How To Use Climbing Exercise To Build Extreme Pulling Power

Written By: Todd Kuslikis
October 05, 2015

If you’ve been into calisthenics training for a while, then you probably know that among calisthenics athletes, climbers are the ones who possess the greatest and most impressive pulling strength.

Seeing what climbers can do, especially free solo climbers, just blows my mind away.

After seeing a lot of climbing videos, I started to ask myself:

How come climbers have such an impressive pulling strength?

The answer was quite obvious.

It’s their training.

As such, if you want to have the pulling strength of a climber you will have to train like a climber.

With this post, you are going to learn how to implement climbing exercise methods into your current training routine and develop extreme pulling power.

Climbing Disciplines

bouldering climbing exercise

There are numerous kinds of climbing disciplines developed throughout the years. All of them are fun and enjoyable on their own right.

A brief list of climbing disciplines includes:

Since the main goal of this post is the use of climbing for the development of pulling strength and power, we are going to focus only in some forms of climbing and not all of them. These are:

  • bouldering
  • rope climbing

Free solo climbing can also help you build tremendous pulling strength, but I’m not going to include it in this post since it’s very risky and only for high-level climbers.

Benefits Of Climbing

climbing exercise

Todd, I already train with different variations of pull ups and I am pretty good at them. Why should I consider adding climbing into my workouts?

That’s a great question.

As I have said numerous times in other posts, the most important thing is your goals. So if climbing doesn’t help you move closer towards your goals, then there is no reason to include it in your training.

However, to better see the value of climbing I made a list of the most important benefits.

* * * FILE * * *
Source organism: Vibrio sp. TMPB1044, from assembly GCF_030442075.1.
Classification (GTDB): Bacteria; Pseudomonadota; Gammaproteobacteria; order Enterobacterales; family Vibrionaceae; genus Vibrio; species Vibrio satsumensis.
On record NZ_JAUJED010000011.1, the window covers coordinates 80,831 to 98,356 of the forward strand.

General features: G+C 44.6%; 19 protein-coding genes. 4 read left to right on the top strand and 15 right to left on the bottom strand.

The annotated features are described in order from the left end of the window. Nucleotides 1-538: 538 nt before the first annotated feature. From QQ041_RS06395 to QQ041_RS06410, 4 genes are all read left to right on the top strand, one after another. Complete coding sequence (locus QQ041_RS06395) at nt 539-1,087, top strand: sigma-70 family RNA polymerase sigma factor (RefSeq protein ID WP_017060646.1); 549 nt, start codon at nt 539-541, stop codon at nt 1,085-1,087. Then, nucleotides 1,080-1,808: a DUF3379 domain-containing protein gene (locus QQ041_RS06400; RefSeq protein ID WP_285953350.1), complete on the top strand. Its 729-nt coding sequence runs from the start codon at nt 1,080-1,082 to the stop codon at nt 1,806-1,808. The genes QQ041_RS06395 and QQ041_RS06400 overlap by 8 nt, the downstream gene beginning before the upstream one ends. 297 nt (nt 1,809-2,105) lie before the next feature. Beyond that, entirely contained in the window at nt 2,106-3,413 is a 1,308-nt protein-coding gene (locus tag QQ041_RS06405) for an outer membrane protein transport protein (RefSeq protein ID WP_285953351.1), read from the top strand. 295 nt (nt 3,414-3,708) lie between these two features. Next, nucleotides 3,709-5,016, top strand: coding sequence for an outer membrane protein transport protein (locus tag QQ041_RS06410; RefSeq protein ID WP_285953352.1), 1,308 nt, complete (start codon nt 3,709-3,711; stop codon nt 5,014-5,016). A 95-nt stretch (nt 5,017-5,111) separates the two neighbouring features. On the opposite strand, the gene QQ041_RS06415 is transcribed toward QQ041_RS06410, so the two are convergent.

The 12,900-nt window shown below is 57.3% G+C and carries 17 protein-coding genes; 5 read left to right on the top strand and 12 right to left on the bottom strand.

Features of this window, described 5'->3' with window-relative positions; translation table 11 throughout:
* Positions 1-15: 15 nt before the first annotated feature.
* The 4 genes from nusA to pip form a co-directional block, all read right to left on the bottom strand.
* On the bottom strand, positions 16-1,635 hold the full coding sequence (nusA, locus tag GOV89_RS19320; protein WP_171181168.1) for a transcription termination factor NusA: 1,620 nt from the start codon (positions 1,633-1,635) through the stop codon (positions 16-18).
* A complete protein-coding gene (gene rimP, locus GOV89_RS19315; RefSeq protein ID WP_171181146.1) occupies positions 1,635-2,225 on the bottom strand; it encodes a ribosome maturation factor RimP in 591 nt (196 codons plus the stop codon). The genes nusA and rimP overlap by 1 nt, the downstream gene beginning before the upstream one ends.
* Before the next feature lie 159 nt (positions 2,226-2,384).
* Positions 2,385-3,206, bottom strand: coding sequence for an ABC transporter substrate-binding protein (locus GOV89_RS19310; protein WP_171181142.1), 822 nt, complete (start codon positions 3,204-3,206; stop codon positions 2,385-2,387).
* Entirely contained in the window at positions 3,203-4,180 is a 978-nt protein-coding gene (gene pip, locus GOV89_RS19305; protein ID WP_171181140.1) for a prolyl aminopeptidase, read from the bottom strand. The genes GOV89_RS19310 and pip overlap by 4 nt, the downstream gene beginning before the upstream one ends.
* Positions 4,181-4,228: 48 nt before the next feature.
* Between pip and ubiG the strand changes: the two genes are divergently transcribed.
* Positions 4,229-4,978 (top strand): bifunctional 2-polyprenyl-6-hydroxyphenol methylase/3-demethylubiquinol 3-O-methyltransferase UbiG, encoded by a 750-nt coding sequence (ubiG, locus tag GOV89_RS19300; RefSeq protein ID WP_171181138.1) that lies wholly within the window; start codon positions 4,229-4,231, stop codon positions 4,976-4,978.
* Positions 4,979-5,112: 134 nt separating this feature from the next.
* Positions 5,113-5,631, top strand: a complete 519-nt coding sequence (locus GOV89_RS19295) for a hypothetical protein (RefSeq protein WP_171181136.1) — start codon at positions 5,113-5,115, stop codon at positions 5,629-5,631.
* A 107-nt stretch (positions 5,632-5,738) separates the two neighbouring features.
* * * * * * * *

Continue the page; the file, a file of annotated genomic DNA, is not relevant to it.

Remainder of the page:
Benefit #1: Train Organically & Chaotically

Unlike regular pull ups (no matter what variation), climbing is random.

This allows you to train in lot’s of different positions and in a way that is more challenging to your mind and body than regular pull ups since you don’t know what’s coming next.

In addition to that, sometimes you have to spend a lot of time under tension in awkward positions.

All of these things, make climbing one of the best (if not the best) ways to develop your pulling strength.

Benefit #2: Increase Your Grip Strength

One of the most challenging aspects of climbing is the awkward grip positions.

As you are going to climb, you are going to use a variety of different grips, most of which are as challenging as they can get.

To get a basic idea of the different gripping position, you can check out this great article:

This is one of the reasons climbers possess unreal finger and grip strength that allows them to perform feats like little finger one arm pull ups.

Benefit #3: It’s Enjoyable

In contrast to regular pull up training, that can become quite monotonous after a while, climbing is going to always feel like fun. That happens because of the randomness inherit in the training.

Even if you use the same climbing environment you can always find different ways to ascent to the top or train with different climbing problems.

Benefit #4: It’s the real Thing

Climbing is the most functional form of training in regards to pulling strength. Nothing else comes close.

That’s because you are training directly with the art itself.

Usually, nowadays people don’t have to climb in their everyday lives. But if the time comes, you are going to be ready.

Benefit #5: It’s Adventurous

Unlike regular pull up training, climbing involves the element of fear.

Even if you have taken the necessary precautions, your adrenaline is going to be off the roof. Especially, while you are a beginner.

This makes climbing even more fun and entertaining.

Benefit #6: Develop Your Focus

Climbing successfully requires intense mental focus.

In every “step” you will have to be completely focused at the task at hand and maintain the necessary strength at the right place. Other than that you have to stay focused so that you can find out the best next move.

If you lose your focus during your training, you are very likely going to fall down.